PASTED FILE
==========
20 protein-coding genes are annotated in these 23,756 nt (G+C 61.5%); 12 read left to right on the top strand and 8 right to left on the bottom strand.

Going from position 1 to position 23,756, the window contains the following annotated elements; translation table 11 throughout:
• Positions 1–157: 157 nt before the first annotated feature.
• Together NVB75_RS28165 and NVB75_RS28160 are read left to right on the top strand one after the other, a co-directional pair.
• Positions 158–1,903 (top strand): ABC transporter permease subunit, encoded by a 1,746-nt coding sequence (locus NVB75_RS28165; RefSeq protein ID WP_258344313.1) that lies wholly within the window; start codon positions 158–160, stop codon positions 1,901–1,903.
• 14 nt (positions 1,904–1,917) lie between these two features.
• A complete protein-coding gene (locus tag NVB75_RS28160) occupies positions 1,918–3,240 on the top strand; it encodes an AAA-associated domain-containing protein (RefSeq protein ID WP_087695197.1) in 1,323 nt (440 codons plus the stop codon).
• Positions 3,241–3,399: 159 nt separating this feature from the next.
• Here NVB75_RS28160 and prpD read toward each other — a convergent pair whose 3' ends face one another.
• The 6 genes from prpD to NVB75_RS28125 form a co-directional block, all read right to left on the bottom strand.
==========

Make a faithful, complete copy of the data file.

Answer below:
20 protein-coding genes are annotated in these 23,756 nt (G+C 61.5%); 12 read left to right on the top strand and 8 right to left on the bottom strand.

Going from position 1 to position 23,756, the window contains the following annotated elements; translation table 11 throughout:
• Positions 1–157: 157 nt before the first annotated feature.
• Together NVB75_RS28165 and NVB75_RS28160 are read left to right on the top strand one after the other, a co-directional pair.
• Positions 158–1,903 (top strand): ABC transporter permease subunit, encoded by a 1,746-nt coding sequence (locus NVB75_RS28165; RefSeq protein ID WP_258344313.1) that lies wholly within the window; start codon positions 158–160, stop codon positions 1,901–1,903.
• 14 nt (positions 1,904–1,917) lie between these two features.
• A complete protein-coding gene (locus tag NVB75_RS28160) occupies positions 1,918–3,240 on the top strand; it encodes an AAA-associated domain-containing protein (RefSeq protein ID WP_087695197.1) in 1,323 nt (440 codons plus the stop codon).
• Positions 3,241–3,399: 159 nt separating this feature from the next.
• Here NVB75_RS28160 and prpD read toward each other — a convergent pair whose 3' ends face one another.
• The 6 genes from prpD to NVB75_RS28125 form a co-directional block, all read right to left on the bottom strand.